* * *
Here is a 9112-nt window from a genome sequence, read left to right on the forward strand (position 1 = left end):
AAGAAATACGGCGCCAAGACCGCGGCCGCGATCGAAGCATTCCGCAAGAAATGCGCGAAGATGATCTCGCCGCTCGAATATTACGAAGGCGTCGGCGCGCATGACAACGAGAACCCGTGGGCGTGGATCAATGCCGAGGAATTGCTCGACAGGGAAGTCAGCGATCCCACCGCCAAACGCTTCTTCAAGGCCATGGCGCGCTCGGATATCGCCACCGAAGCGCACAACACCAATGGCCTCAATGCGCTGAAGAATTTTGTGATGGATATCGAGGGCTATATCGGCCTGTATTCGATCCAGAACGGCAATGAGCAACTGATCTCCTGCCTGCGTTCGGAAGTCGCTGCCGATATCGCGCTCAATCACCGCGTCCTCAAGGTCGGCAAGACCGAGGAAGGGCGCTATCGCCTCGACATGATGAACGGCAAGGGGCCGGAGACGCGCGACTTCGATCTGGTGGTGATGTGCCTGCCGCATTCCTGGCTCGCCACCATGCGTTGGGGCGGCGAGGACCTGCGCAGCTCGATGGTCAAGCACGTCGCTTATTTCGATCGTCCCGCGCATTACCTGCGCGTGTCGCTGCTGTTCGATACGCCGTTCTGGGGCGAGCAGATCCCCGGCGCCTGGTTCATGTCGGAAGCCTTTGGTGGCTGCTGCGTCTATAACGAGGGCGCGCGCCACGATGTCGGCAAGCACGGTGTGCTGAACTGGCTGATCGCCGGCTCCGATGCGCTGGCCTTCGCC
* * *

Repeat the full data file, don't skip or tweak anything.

Here is a 9112-nt window from a genome sequence, read left to right on the forward strand (position 1 = left end):
AAGAAATACGGCGCCAAGACCGCGGCCGCGATCGAAGCATTCCGCAAGAAATGCGCGAAGATGATCTCGCCGCTCGAATATTACGAAGGCGTCGGCGCGCATGACAACGAGAACCCGTGGGCGTGGATCAATGCCGAGGAATTGCTCGACAGGGAAGTCAGCGATCCCACCGCCAAACGCTTCTTCAAGGCCATGGCGCGCTCGGATATCGCCACCGAAGCGCACAACACCAATGGCCTCAATGCGCTGAAGAATTTTGTGATGGATATCGAGGGCTATATCGGCCTGTATTCGATCCAGAACGGCAATGAGCAACTGATCTCCTGCCTGCGTTCGGAAGTCGCTGCCGATATCGCGCTCAATCACCGCGTCCTCAAGGTCGGCAAGACCGAGGAAGGGCGCTATCGCCTCGACATGATGAACGGCAAGGGGCCGGAGACGCGCGACTTCGATCTGGTGGTGATGTGCCTGCCGCATTCCTGGCTCGCCACCATGCGTTGGGGCGGCGAGGACCTGCGCAGCTCGATGGTCAAGCACGTCGCTTATTTCGATCGTCCCGCGCATTACCTGCGCGTGTCGCTGCTGTTCGATACGCCGTTCTGGGGCGAGCAGATCCCCGGCGCCTGGTTCATGTCGGAAGCCTTTGGTGGCTGCTGCGTCTATAACGAGGGCGCGCGCCACGATGTCGGCAAGCACGGTGTGCTGAACTGGCTGATCGCCGGCTCCGATGCGCTGGCCTTCGCC